Center for Educational Resources and Technology at DSU

Month: August 2017

Blackboard and Dropbox – Perfect Together

DeSales University’s Blackboard-Dropbox integration allows instructors and learners to easily link to and upload their Dropbox content into their Blackboard Learn courses.

Instructors and learners can link to their Dropbox content directly from Blackboard Learn using the mashup menu found in most content creation workflows: content creation, tests, discussion boards, blogs, journals, wikis, announcements, feedback, and grading notes. Instructors and learners enter their Dropbox credentials to access their content the first time this feature is used, and the credentials are cached for future use.

Benefits of the Dropbox integration

As a cloud storage platform, Dropbox is available anywhere there is an Internet connection. Cloud storage of files also allows instructors to quickly update content. Instructors can post links to Dropbox content in multiple courses. As changes are made to the files in Dropbox, the changes will be reflected in each course containing the link. Does this mean students can change an assignment submission after the fact if they use Dropbox? Answer: no, it does not. Assignment submissions made in Blackboard link to a specific revision of the file that was current as of the time it was submitted. Any changes made to the file after the point of submission will be ignored. Students would need to resubmit the file for the changes to be available.

For more information …

Additional documentation is available here (pdf format). For additional information, contact DEIT at 610-282-1100 x2290 or deit@desales.edu or come see us in Dooling Hall, Room 40.

 

Reporting Classroom Tech Problems

If something is not right in a classroom, don’t assume someone else reported it. If it is a classroom emergency that you’d like to be immediately addressed, call the Help Desk at x4357 (xHELP) and a technician will be dispatched to your room. If it’s a less time sensitive problem, when you have the opportunity, contact the Help Desk either by live chat (see MyDSU), email (helpdesk@desales.edu) or phone (x4357/xHELP).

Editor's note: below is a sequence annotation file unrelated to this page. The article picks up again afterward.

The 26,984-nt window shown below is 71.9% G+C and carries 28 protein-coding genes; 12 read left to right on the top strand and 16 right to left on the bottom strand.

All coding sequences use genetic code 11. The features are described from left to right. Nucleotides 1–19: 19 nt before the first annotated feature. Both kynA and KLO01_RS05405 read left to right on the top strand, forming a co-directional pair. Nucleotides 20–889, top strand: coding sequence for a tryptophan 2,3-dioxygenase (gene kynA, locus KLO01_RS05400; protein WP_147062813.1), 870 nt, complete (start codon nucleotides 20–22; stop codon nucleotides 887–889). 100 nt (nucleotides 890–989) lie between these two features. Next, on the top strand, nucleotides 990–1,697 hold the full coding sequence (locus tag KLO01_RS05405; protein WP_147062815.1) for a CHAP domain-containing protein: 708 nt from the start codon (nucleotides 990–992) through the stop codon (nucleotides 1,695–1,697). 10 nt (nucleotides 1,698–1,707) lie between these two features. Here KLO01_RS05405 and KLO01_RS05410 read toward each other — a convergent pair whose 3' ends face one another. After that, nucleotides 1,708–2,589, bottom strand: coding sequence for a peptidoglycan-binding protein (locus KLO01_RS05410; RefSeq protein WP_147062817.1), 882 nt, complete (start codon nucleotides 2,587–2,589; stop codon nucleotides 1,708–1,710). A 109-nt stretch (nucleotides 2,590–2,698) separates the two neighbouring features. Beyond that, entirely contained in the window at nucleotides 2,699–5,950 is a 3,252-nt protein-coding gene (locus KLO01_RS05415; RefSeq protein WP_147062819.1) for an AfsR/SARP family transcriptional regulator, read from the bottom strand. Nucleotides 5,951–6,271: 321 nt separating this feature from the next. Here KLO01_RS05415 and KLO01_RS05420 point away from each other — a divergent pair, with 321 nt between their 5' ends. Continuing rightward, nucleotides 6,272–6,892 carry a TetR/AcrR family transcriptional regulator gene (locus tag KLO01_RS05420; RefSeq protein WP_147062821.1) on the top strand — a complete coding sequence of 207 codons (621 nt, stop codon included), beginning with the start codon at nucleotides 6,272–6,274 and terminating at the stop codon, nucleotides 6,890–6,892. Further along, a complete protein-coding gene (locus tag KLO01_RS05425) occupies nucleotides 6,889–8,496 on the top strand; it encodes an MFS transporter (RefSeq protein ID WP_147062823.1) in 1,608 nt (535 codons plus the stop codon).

DEIT and IT check all classrooms before the beginning of the term, but sometimes we miss something or something goes bad after we do our checks. We make every effort to fix problems that affect your ability to teach ASAP or come up with an effective workaround.

Create a Welcome Video to Connect With Your Students

DEIT’s motto is “We Help Faculty Connect With Their Students.” A great way to add your personality to a course in a way that connects with today’s students is to create a brief welcome video. Video is a great tool to bring your humanity to an online class, but even in a hybrid or traditional class you can use video to introduce yourself and set the tone before you meet with the students in person.

DEIT can help you create or post a welcome video, or you can do it on your own. Two great DeSales tools for recording yourself are Panopto and the One Button Studio in Trexler Library.

Here are some examples of welcome videos created by our faculty members (used by permission). Login may be required to view some videos – if prompted to login to Panopto, select “Blackboard” and enter your normal DeSales username and password.

Dr. Brennan Pursell FN-455 Money, Booms, and Busts Recorded by instructor in his office using Panopto.

Dr. Tom Craig MG-201 Principles of Management Recorded by instructor in his office using Panopto.

Dr. Anna Berger TH-234 Study of the Old Testament Professionally recorded and edited by DEIT and hosted on DeSales media server.

Dr. Joshua Schulz TH-262 Medicine and Morality Instructor created video hosted on YouTube.

Whatever your skill and comfort level with technology, DEIT can help. Contact us at deit@desales.edu or 610-282-1100 x2290.

Teacher Characteristics and Behaviors that Make a Difference – Maryellen Weimer, Faculty Focus

This Teaching Professor blog post describes student-desired teacher characteristics. The list was compiled with attention paid to three criteria: 1) the behavior or characteristic increases learning outcomes; 2) the behavior or characteristic is “historically prominent” in the communication education literature (communication education has a long history of impressive research and scholarship on teaching); and 3) the list includes a wide variety of teacher qualities.

Reference:

Goldman, Z. W., Cranmer, G. A., Solitto, M., Labelle, S., and Lancaster, A. L. (2017). What do college student want? A prioritization of instructional behaviors and characteristics. Communication Education, 66 (3), 280-298.

First Day of Class Activities that Create a Climate for Learning – Maryellen Weimer

Article from the Teaching Professor blog on ideas for setting the tone on the first day of class.

https://www.facultyfocus.com/articles/teaching-professor-blog/first-day-of-class-activities-that-create-a-climate-for-learning/